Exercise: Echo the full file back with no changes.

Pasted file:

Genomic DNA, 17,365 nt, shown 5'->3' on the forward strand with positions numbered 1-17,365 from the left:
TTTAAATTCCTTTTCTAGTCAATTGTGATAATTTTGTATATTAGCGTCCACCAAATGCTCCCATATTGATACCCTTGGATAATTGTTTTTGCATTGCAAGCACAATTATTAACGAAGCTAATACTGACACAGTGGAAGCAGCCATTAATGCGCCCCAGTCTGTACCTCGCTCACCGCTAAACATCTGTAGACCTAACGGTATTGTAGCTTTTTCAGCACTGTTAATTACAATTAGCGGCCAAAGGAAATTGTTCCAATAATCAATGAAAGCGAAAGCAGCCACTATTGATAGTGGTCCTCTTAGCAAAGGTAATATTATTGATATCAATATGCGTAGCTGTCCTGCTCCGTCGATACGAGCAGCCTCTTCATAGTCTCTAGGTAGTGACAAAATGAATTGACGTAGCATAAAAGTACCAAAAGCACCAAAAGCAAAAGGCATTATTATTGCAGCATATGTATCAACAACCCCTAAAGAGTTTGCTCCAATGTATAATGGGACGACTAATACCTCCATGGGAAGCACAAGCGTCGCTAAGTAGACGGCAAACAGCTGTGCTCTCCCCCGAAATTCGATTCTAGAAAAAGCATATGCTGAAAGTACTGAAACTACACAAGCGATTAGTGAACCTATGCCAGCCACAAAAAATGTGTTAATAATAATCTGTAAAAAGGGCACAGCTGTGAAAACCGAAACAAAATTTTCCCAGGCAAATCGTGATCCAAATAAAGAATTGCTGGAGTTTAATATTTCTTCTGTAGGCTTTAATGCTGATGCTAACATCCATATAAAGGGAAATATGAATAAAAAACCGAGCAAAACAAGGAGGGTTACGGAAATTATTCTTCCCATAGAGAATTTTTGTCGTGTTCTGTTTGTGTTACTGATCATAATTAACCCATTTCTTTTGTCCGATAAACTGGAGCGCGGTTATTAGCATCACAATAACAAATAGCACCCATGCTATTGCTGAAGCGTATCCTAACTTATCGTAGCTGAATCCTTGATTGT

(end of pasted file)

Genomic DNA, 17,365 nt, shown 5'->3' on the forward strand with positions numbered 1-17,365 from the left:
TTTAAATTCCTTTTCTAGTCAATTGTGATAATTTTGTATATTAGCGTCCACCAAATGCTCCCATATTGATACCCTTGGATAATTGTTTTTGCATTGCAAGCACAATTATTAACGAAGCTAATACTGACACAGTGGAAGCAGCCATTAATGCGCCCCAGTCTGTACCTCGCTCACCGCTAAACATCTGTAGACCTAACGGTATTGTAGCTTTTTCAGCACTGTTAATTACAATTAGCGGCCAAAGGAAATTGTTCCAATAATCAATGAAAGCGAAAGCAGCCACTATTGATAGTGGTCCTCTTAGCAAAGGTAATATTATTGATATCAATATGCGTAGCTGTCCTGCTCCGTCGATACGAGCAGCCTCTTCATAGTCTCTAGGTAGTGACAAAATGAATTGACGTAGCATAAAAGTACCAAAAGCACCAAAAGCAAAAGGCATTATTATTGCAGCATATGTATCAACAACCCCTAAAGAGTTTGCTCCAATGTATAATGGGACGACTAATACCTCCATGGGAAGCACAAGCGTCGCTAAGTAGACGGCAAACAGCTGTGCTCTCCCCCGAAATTCGATTCTAGAAAAAGCATATGCTGAAAGTACTGAAACTACACAAGCGATTAGTGAACCTATGCCAGCCACAAAAAATGTGTTAATAATAATCTGTAAAAAGGGCACAGCTGTGAAAACCGAAACAAAATTTTCCCAGGCAAATCGTGATCCAAATAAAGAATTGCTGGAGTTTAATATTTCTTCTGTAGGCTTTAATGCTGATGCTAACATCCATATAAAGGGAAATATGAATAAAAAACCGAGCAAAACAAGGAGGGTTACGGAAATTATTCTTCCCATAGAGAATTTTTGTCGTGTTCTGTTTGTGTTACTGATCATAATTAACCCATTTCTTTTGTCCGATAAACTGGAGCGCGGTTATTAGCATCACAATAACAAATAGCACCCATGCTATTGCTGAAGCGTATCCTAACTTATCGTAGCTGAATCCTTGATTGT